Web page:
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  • Writer's pictureHannah Telluselle

A white bunny called Osman

One of my happier childhood memories, is from when I was about 5 years old and in Istanbul, Turkey with my Dad. He and Mum had also taken me there when I was 2 years old, but I don't remember that. However, this time, I went alone with Dad, who always has the travel itch, while Mum stayed at home with my younger brother. I can still picture the perfect blue lake and sky, mountains and white houses. My Dad had tea in glasses with a Turkish man, while his relative let me go upstairs to play at an attic, where he gave me an ABC-book with Atatürk on the cover, and some pink chewing gum. We also had sweet pastries like Baklava and Halva (The latter, i happily found again in both Frankfurt am Main, Germany, and Cascais, Portugal, a couple of years ago.) and Dad gave me a new stuffed animal in the shape of a white bunny, that I named Osman.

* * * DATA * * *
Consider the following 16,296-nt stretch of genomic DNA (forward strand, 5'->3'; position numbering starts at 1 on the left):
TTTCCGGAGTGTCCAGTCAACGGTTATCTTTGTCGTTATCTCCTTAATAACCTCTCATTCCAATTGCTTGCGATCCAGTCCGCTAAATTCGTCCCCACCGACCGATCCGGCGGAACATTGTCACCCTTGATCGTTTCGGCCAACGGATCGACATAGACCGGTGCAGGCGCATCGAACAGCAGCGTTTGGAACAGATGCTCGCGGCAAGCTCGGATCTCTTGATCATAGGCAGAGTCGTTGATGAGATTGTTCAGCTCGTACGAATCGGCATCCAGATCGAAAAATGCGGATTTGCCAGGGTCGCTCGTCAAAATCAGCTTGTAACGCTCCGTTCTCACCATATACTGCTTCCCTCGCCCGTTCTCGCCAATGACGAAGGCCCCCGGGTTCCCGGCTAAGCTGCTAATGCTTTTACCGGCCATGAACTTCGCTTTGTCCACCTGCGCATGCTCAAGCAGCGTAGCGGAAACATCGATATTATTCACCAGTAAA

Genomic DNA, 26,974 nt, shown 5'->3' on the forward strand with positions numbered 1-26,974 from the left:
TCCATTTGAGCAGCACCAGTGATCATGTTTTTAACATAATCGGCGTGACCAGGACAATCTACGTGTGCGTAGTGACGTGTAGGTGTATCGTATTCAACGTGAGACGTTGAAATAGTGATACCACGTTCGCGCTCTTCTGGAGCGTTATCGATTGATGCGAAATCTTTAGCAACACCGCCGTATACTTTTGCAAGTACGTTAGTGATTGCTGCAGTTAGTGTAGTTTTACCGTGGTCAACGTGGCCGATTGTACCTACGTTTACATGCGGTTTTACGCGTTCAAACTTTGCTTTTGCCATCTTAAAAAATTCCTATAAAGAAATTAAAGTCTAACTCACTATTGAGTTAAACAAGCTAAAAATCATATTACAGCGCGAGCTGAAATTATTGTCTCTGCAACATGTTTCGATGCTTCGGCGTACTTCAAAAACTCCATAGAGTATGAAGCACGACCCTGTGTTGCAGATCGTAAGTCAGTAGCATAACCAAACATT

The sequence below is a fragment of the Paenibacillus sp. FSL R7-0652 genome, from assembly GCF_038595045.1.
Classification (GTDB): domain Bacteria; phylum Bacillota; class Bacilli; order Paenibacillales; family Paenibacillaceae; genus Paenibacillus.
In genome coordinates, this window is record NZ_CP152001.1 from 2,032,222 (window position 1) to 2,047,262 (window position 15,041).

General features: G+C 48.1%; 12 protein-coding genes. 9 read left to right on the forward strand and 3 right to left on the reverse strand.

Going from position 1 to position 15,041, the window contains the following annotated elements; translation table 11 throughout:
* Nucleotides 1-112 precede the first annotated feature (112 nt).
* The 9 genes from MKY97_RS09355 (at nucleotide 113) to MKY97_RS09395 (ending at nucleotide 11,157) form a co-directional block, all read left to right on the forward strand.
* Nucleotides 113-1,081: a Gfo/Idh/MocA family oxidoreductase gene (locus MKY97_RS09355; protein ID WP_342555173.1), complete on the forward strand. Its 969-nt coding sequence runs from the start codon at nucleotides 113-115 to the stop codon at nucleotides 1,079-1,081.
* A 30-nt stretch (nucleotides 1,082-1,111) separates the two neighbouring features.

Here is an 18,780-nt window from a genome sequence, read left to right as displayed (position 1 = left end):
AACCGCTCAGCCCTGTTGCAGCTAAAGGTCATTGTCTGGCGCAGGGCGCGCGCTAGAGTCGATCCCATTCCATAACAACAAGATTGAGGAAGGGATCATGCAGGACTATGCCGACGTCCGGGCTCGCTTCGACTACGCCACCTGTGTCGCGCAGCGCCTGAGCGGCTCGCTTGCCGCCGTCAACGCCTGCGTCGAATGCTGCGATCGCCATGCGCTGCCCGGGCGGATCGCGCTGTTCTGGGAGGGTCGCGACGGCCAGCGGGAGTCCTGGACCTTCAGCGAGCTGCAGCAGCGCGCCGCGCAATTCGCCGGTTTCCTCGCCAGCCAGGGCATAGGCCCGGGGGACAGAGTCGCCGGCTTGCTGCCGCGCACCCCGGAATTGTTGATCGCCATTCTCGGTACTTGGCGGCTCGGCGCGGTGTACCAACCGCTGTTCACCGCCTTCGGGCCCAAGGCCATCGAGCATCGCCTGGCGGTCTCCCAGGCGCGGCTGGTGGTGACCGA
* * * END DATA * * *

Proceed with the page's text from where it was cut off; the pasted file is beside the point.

It's therefore not a coincidence that I decided to let my main character in my children's story to be called Osman. A story about a Turkish boy, that had fled to Sweden but was facing deportation. He was friends with a Swedish girl and together with her classmates, they embarked on an adventure to save Osman and take him back. I added an idea about how she could travel through the cables of her Dad's computer by saying a spell together with a little figure that talked to her on the screen. Together, they ended up in all the actual places of the webb through the libraries, which were the headquarters.

Then I got stuck. I made this fiction story up in 1994, as part of an assignment we had at my Copywriter education, and actually got to meet with Rabén and Sjögren, which is Astrid Lindgren's publisher, who was on the search for new material. They told me to add a huge event with more suspense and then they' would take it on. It's just that, I got stuck!

So. Turkey holds a special place in my heart, which is why I actually like that President Erdogan dares to question the Swedish application to become a member of Nato, and why it saddens me so much to learn about the devastating earthquake. I happened to have been with my Dad to Syria and Damaskus too.

Anything and everywhere can be an inspiration.

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